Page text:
Five ways to improve your mental health

One in four experience some kind of mental illness

The mental health charity Mind says every year one in four people in the UK will experience mental health problems, which could be anything from depression, panic attacks, eating disorders, OCD, and everything in between.

The charity also says people with mental illnesses are more likely to suffer from physical health inequalities, such as coronary or respiratory illnesses and obesity. 

Last month, David Cameron took some steps in recognising the seriousness of the UK’s mental health crisis, addressing the issue in a public speech along with a £1bn investment pledge to improve services offered by the NHS to tackle it.

Mr Cameron told people he wanted a more “open” and “mature” debate on the issue.

Here are five ways to improve your mental health:

Set goals

Time and time again it is said setting goals can be a good way to make tasks manageable and set reasonable expectations for yourself.

Live Science says setting goals can help you to achieve success, but emphasises the importance of not taking failure personally. "Perfectionist concerns” can be responsible for a lot of unnecessary negativity, however you can avoid this by trying to instead achieve “degrees of success” towards an end goal, rather than the whole thing in one go.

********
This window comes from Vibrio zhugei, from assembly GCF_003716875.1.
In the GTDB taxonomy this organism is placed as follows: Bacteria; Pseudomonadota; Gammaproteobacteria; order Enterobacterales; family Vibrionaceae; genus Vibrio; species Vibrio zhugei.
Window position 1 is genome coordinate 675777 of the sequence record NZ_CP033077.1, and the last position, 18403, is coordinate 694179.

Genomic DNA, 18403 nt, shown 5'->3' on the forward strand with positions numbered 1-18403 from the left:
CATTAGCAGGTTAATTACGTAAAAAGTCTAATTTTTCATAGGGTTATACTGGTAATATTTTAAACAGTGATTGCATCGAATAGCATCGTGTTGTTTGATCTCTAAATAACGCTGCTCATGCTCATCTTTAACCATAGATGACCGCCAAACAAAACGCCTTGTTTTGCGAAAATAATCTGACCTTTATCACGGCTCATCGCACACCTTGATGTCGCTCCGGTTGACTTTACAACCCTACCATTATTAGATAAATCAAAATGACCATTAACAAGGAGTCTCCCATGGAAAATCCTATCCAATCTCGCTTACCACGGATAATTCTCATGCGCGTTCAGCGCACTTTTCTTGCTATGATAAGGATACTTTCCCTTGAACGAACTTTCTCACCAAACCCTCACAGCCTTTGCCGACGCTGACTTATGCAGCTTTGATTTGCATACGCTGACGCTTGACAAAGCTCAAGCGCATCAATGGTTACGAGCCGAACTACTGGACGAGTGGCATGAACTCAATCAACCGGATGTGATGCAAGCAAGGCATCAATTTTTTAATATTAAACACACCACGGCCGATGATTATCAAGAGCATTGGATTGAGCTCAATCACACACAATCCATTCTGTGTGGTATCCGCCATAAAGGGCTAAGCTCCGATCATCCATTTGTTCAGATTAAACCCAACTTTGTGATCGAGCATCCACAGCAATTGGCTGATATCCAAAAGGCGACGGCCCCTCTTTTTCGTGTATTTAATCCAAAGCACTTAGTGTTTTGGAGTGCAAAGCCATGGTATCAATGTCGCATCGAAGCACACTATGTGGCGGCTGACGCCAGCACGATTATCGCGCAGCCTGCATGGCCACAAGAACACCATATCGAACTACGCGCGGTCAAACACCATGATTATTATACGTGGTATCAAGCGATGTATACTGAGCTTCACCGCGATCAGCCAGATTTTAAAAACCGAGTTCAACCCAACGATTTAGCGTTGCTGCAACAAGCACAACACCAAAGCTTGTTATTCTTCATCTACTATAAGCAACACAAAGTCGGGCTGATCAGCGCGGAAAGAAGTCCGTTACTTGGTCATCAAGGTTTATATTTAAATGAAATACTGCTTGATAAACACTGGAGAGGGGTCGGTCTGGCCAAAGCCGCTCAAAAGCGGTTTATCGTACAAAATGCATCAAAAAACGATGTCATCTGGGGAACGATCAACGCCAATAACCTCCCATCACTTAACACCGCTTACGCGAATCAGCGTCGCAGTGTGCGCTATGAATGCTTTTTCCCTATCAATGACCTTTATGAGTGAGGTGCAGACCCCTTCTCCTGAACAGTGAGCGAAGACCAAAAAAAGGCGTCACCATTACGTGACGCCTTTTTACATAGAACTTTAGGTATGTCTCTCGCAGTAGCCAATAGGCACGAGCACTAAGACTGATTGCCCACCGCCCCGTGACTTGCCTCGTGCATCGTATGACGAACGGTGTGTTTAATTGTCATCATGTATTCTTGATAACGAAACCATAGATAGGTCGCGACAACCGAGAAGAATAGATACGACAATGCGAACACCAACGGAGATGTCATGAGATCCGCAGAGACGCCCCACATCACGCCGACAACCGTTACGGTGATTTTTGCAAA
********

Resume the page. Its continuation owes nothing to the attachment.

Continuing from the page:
Be active and get outside

Being active doesn’t necessarily mean going to the gym, it can be any activity that gets you moving. Whether it’s a walk in the fresh air or a session in the gym, physical activity can help to decrease anxiety, depression and improve your mood. 

In fact, a study published in the Proceedings of the National Academy of Science found 90 minutes of walking away from urban areas can reduce negative thoughts. 

But if this goal is too unrealistic, maybe set yourself a daily target of spending five minutes in a green space, as another study in Environmental Science & Technology found it can boost your mental health.

Jo Barton, a researcher on the Green Exercise Programme, says: “We know from the literature that short-term mental health improvements are protective of long-term health benefits.

"We believe that there would be a large potential benefit to individuals, society and to the costs of the health service if all groups of people were to self-medicate more with green exercise."

Give yourself time

To some, the idea of increasing personal commitments or making time to help other people might in itself seem a little daunting. The NHS advises that this doesn’t have to be a big gesture, even small acts such as helping a friend, arranging a day out for a relative or just saying thank you to someone who deserves it can help.

Acts of kindness stimulate reward areas in the brain and can provide a sense of purpose and self-worth, Plus it might help improve existing relationships and create new ones.

Be mindful

The main thrust of this is for people to be more aware of themselves, their thoughts, feelings and the world around them. 

The Oxford Mindfulness Centre says this technique can reduce stress, lead to positive changes in well-being and reduce depression. They have made a three-minute video to help walk you through the basics.

Get help

Time to change has an extensive list of places you can turn to, even if you wish to remain anonymous or you want to talk about somebody you know who you think might have a mental health problem. Plus, your GP can also help you out or point you in the right direction.

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